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Am Heart J. 2010 May;159(5):899-904. doi: 10.1016/j.ahj.2010.02.028.

Is visual interpretation of coronary epicardial flow reliable in patients with ST-elevation myocardial infarction undergoing primary angioplasty? Insights from the angiographic substudy of the Assessment of Pexelizumab in Acute Myocardial Infarction (APEX-AMI) trial.

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  • 1University of Alberta, Edmonton Alberta, Canada.



Accurate estimation of coronary epicardial flow in patients with ST-elevation myocardial infarction (STEMI) is crucial to evaluating the effect of therapy and predicting outcome. Whether operator bias exists in visual estimation of TIMI flow grade among patients with STEMI undergoing primary percutaneous coronary intervention (PCI) remains uncertain. Hence, we examined this issue in the angiographic substudy of the Assessment of Pexelizumab in Acute Myocardial Infarction (APEX-AMI) trial.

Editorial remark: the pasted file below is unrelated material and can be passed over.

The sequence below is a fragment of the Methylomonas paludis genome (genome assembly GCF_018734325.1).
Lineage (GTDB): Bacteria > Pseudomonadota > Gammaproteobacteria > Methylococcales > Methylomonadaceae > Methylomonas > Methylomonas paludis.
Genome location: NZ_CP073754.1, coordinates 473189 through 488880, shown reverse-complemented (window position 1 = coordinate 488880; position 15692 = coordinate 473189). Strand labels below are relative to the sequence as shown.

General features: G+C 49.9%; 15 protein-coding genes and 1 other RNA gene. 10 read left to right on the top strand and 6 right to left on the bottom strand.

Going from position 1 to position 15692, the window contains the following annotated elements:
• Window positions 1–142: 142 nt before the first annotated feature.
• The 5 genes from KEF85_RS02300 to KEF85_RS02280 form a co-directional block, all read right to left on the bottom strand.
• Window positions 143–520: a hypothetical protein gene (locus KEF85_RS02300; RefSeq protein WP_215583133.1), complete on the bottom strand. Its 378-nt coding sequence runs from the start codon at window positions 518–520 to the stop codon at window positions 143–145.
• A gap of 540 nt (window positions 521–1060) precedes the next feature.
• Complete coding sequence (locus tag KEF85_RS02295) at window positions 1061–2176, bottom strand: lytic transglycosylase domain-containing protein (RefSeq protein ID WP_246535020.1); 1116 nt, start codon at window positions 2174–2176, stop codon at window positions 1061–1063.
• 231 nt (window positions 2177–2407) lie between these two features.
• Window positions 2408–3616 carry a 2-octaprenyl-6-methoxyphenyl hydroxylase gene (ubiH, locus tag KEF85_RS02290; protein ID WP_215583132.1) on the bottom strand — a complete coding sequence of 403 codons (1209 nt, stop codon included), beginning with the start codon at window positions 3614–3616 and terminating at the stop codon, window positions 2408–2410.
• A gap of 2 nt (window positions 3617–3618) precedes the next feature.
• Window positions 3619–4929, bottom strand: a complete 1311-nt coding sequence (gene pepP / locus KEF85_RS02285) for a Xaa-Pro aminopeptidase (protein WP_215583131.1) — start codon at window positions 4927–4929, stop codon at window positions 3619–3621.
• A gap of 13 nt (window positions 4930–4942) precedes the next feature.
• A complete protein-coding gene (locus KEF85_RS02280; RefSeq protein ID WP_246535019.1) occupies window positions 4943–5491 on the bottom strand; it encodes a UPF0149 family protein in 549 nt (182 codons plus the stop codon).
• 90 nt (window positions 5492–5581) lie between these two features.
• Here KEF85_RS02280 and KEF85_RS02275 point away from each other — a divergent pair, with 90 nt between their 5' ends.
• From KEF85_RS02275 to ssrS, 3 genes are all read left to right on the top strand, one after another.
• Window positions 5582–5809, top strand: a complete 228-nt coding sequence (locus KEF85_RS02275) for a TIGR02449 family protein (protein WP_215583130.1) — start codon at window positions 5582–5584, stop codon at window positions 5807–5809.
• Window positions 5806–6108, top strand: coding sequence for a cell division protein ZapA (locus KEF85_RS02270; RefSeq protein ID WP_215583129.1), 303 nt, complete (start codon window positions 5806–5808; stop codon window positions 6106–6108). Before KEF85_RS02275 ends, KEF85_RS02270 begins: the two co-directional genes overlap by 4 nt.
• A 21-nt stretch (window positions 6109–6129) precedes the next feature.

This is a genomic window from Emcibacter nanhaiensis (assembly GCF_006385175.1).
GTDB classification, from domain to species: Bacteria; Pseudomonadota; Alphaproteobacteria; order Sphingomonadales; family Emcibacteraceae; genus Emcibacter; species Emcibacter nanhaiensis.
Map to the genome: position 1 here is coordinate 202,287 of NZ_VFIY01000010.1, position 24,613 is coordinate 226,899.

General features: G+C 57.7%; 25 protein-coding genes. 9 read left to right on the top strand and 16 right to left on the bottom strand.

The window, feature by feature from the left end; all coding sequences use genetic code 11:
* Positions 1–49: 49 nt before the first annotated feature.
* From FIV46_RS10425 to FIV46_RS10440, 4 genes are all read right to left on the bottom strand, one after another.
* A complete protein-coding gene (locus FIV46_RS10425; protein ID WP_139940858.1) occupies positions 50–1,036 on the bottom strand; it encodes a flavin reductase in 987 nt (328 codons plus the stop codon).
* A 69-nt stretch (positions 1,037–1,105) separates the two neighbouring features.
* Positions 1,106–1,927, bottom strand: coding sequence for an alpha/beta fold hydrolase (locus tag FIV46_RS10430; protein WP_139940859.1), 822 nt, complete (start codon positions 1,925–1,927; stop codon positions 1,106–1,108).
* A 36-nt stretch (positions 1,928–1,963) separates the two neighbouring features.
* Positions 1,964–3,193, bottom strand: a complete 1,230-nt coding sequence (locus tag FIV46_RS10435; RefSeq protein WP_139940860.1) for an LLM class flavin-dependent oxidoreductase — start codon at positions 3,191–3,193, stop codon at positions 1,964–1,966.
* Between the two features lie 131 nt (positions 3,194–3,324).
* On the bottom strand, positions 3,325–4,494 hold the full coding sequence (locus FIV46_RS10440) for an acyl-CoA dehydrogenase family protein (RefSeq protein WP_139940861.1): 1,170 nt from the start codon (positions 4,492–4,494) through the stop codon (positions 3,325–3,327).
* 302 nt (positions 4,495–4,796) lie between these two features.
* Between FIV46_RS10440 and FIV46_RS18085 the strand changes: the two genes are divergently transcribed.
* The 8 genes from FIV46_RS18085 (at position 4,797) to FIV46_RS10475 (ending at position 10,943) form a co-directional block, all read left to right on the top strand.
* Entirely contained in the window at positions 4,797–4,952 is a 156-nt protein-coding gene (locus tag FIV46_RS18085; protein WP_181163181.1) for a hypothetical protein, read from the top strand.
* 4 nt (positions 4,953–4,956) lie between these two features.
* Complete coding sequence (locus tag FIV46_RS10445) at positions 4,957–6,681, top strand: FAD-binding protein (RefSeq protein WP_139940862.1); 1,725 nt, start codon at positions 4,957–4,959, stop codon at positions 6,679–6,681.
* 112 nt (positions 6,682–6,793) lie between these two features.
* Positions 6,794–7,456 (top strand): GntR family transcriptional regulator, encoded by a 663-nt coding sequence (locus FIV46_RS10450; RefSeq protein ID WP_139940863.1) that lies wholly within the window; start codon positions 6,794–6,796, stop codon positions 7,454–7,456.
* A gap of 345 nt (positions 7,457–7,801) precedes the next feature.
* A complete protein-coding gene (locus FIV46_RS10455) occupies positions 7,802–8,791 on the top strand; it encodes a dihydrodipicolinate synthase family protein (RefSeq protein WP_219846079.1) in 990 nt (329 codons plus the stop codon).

TIMI flow grade of the infarct-related artery was assessed before and after PCI by visual estimation of local investigators (LI) and by an independent core laboratory (CL). We evaluated agreement between the CL and LI and the relationship between post-PCI TIMI flow grade and 90-day outcomes (mortality; death/congestive heart failure/shock).


Of 922 patients with independent CL estimation of TIMI flow grade, there was moderate agreement in the pre-PCI assessment (kappa = 0.56) and poor agreement post-PCI (kappa = 0.36); moreover, these disparities were directionally different before versus after PCI. Disagreement between LI and CL occurred in 167 patients pre-PCI (19%) and in 123 (14%) patients post-PCI. LI TIMI grades consistently underestimated flow pre-PCI in 63% and overestimated flow post-PCI in 78% of patients relative to the CL. Core laboratory estimation of post-PCI TIMI flow grade provided better prediction of 90-day mortality and death/congestive heart failure/shock than that of LI.


Significant quantitative and directional variation existed in TIMI flow grades assessed by LI versus a CL in nearly a fifth of the patients. Core laboratory interpretation post-PCI provides better prediction of clinical outcomes. These data deserve consideration when interpreting angiographic data from STEMI patients without CL estimation.


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